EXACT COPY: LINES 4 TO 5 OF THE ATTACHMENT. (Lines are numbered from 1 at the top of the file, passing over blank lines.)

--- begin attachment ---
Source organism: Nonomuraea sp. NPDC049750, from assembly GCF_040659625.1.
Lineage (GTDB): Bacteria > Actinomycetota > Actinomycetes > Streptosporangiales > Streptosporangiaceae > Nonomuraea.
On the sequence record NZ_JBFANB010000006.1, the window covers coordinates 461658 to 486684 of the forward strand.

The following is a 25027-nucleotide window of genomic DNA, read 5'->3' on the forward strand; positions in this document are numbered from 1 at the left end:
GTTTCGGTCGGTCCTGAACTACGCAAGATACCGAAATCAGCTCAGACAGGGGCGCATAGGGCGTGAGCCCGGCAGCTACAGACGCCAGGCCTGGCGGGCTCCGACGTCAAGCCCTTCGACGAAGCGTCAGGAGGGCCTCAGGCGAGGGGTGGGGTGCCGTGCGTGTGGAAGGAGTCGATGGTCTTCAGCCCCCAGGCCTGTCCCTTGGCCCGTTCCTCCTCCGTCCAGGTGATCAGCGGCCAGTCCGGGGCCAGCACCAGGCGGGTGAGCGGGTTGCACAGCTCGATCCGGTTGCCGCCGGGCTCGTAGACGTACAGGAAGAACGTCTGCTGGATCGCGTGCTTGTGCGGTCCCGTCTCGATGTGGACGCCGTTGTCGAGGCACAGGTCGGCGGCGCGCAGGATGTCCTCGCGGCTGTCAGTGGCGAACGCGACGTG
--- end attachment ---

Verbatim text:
The following is a 25027-nucleotide window of genomic DNA, read 5'->3' on the forward strand; positions in this document are numbered from 1 at the left end:
GTTTCGGTCGGTCCTGAACTACGCAAGATACCGAAATCAGCTCAGACAGGGGCGCATAGGGCGTGAGCCCGGCAGCTACAGACGCCAGGCCTGGCGGGCTCCGACGTCAAGCCCTTCGACGAAGCGTCAGGAGGGCCTCAGGCGAGGGGTGGGGTGCCGTGCGTGTGGAAGGAGTCGATGGTCTTCAGCCCCCAGGCCTGTCCCTTGGCCCGTTCCTCCTCCGTCCAGGTGATCAGCGGCCAGTCCGGGGCCAGCACCAGGCGGGTGAGCGGGTTGCACAGCTCGATCCGGTTGCCGCCGGGCTCGTAGACGTACAGGAAGAACGTCTGCTGGATCGCGTGCTTGTGCGGTCCCGTCTCGATGTGGACGCCGTTGTCGAGGCACAGGTCGGCGGCGCGCAGGATGTCCTCGCGGCTGTCAGTGGCGAACGCGACGTG